Learning from Artemisia
by Uriel Orlow
Uriel Orlow, Learning from Plants, Biennale de Lubumbashi, 2019

Wednesday, 26 February 2020
18:00 to 21:00
27/02/20 – 11/04/20
opening hours
Thursday – Saturday
12:00 to 18:00

about the exhibition
Throughout his multidisciplinary and research-oriented work, Uriel Orlow uses the world of botany as a lens through which he explores the socio-political, economic and spiritual ramifications of colonization. Often departing from specific sites, Orlow links micro-histories to larger geopolitical contexts in order to bring to the fore the historical and current blind spots of representation and transmission.

In Learning from Artemisia, Orlow explores plant healing and global power relations through Artemisia Afra, the African wormwood, an indigenous medicinal plant cultivated in the Democratic Republic of the Congo, alongside other African countries, used for malaria treatment. Despite its proven effectiveness and sustainable production, the World Health Organization does not recommend the use of this plant material, in any form, including tea, for the treatment or the prevention of malaria. Meanwhile the pharmaceutical industry derives large revenues from using the plant’s active ingredient ‘artemisinin’ to produce antimalarial medication supported by the WHO.

Combining films and documentation from his work with a cooperative of women in Lumata (south of Lubumbashi) with archival materials from the Royal Museum for Central Africa in Tervuren, the artist traces back the history of malaria linked to extractive capitalism, while highlighting the benefits of a collaborative economy.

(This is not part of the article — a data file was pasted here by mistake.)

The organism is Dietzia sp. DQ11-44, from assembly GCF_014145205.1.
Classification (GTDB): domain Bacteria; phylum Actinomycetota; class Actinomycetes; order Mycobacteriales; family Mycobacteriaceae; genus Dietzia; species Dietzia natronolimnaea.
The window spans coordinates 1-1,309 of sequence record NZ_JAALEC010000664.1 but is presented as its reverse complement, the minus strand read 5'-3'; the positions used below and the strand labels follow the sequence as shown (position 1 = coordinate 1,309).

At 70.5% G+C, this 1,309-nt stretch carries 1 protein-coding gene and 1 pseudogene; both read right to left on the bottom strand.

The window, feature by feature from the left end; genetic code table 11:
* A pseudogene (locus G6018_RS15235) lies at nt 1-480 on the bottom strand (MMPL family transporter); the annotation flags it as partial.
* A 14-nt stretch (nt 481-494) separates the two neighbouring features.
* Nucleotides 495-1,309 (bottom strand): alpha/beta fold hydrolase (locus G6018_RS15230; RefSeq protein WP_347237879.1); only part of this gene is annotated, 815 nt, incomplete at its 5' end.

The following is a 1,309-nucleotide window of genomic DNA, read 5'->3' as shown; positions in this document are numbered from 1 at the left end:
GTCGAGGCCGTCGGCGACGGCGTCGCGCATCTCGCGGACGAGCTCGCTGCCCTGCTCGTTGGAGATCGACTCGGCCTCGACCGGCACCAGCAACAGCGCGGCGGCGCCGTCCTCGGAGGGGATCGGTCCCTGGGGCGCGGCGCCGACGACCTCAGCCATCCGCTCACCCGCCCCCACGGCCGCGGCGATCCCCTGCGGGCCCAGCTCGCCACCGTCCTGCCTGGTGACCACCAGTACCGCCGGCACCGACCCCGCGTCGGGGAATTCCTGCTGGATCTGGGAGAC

Curated by Laura Herman

This exhibition is supported by Pro Helvetia. 


about the artist

Uriel Orlow lives and works between London and Lisbon. He studied at Central Saint Martins College of Art & Design London, the Slade School of Art, University College London and the University of Geneva, completing a PhD in Fine Art in 2002. Orlow’s practice is research-based, process-oriented and multi-disciplinary including film, photography, drawing and sound. He is known for single screen film works, lecture performances and modular, multi-media installations that focus on specific locations and micro-histories and bring different image-regimes and narrative modes into correspondence. His work is concerned with spatial manifestations of memory, blind spots of representation and forms of haunting.

Orlow’s work is presented widely in museums, film festivals and international survey shows. In 2018 Sternberg Press published the major monograph Theatrum Botanicum and in 2019 Shelter Press published the monograph Soil Affinities. Orlow is visiting professor at the Royal College of Art London and is currently Reader (associate professor and senior researcher) at University of Westminster, London and lecturer at ZHdK, the University of the Arts, Zurich.